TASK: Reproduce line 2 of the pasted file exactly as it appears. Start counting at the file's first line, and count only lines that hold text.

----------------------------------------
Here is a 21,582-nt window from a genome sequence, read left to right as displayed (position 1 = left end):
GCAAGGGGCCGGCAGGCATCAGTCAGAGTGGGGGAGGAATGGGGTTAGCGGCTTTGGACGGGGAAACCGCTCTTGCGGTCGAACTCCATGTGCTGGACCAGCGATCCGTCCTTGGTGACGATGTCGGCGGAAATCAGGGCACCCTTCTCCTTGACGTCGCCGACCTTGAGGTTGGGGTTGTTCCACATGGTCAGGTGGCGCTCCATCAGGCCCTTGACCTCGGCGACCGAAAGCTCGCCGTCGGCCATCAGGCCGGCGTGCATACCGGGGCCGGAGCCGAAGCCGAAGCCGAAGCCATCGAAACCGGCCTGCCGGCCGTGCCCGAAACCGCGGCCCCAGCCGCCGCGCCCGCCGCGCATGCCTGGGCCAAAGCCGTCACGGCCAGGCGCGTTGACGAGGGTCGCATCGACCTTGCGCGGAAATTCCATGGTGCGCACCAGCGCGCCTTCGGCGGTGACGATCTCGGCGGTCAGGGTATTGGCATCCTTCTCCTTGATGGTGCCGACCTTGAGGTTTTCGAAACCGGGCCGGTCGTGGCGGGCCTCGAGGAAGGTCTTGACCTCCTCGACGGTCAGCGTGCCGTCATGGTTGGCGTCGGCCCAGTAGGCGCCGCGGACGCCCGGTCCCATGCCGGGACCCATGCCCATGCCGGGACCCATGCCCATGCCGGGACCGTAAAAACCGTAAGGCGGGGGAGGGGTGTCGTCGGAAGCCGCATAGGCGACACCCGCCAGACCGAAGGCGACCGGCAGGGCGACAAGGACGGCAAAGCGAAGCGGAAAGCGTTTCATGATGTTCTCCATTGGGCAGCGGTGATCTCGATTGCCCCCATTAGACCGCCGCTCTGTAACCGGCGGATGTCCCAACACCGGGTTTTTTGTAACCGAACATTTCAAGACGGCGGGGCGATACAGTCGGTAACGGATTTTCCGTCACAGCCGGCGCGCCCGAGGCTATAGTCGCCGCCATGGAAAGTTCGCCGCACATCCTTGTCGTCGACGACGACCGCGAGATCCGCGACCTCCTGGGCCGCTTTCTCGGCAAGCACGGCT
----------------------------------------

GCAAGGGGCCGGCAGGCATCAGTCAGAGTGGGGGAGGAATGGGGTTAGCGGCTTTGGACGGGGAAACCGCTCTTGCGGTCGAACTCCATGTGCTGGACCAGCGATCCGTCCTTGGTGACGATGTCGGCGGAAATCAGGGCACCCTTCTCCTTGACGTCGCCGACCTTGAGGTTGGGGTTGTTCCACATGGTCAGGTGGCGCTCCATCAGGCCCTTGACCTCGGCGACCGAAAGCTCGCCGTCGGCCATCAGGCCGGCGTGCATACCGGGGCCGGAGCCGAAGCCGAAGCCGAAGCCATCGAAACCGGCCTGCCGGCCGTGCCCGAAACCGCGGCCCCAGCCGCCGCGCCCGCCGCGCATGCCTGGGCCAAAGCCGTCACGGCCAGGCGCGTTGACGAGGGTCGCATCGACCTTGCGCGGAAATTCCATGGTGCGCACCAGCGCGCCTTCGGCGGTGACGATCTCGGCGGTCAGGGTATTGGCATCCTTCTCCTTGATGGTGCCGACCTTGAGGTTTTCGAAACCGGGCCGGTCGTGGCGGGCCTCGAGGAAGGTCTTGACCTCCTCGACGGTCAGCGTGCCGTCATGGTTGGCGTCGGCCCAGTAGGCGCCGCGGACGCCCGGTCCCATGCCGGGACCCATGCCCATGCCGGGACCCATGCCCATGCCGGGACCGTAAAAACCGTAAGGCGGGGGAGGGGTGTCGTCGGAAGCCGCATAGGCGACACCCGCCAGACCGAAGGCGACCGGCAGGGCGACAAGGACGGCAAAGCGAAGCGGAAAGCGTTTCATGATGTTCTCCATTGGGCAGCGGTGATCTCGATTGCCCCCATTAGACCGCCGCTCTGTAACCGGCGGATGTCCCAACACCGGGTTTTTTGTAACCGAACATTTCAAGACGGCGGGGCGATACAGTCGGTAACGGATTTTCCGTCACAGCCGGCGCGCCCGAGGCTATAGTCGCCGCCATGGAAAGTTCGCCGCACATCCTTGTCGTCGACGACGACCGCGAGATCCGCGACCTCCTGGGCCGCTTTCTCGGCAAGCACGGCT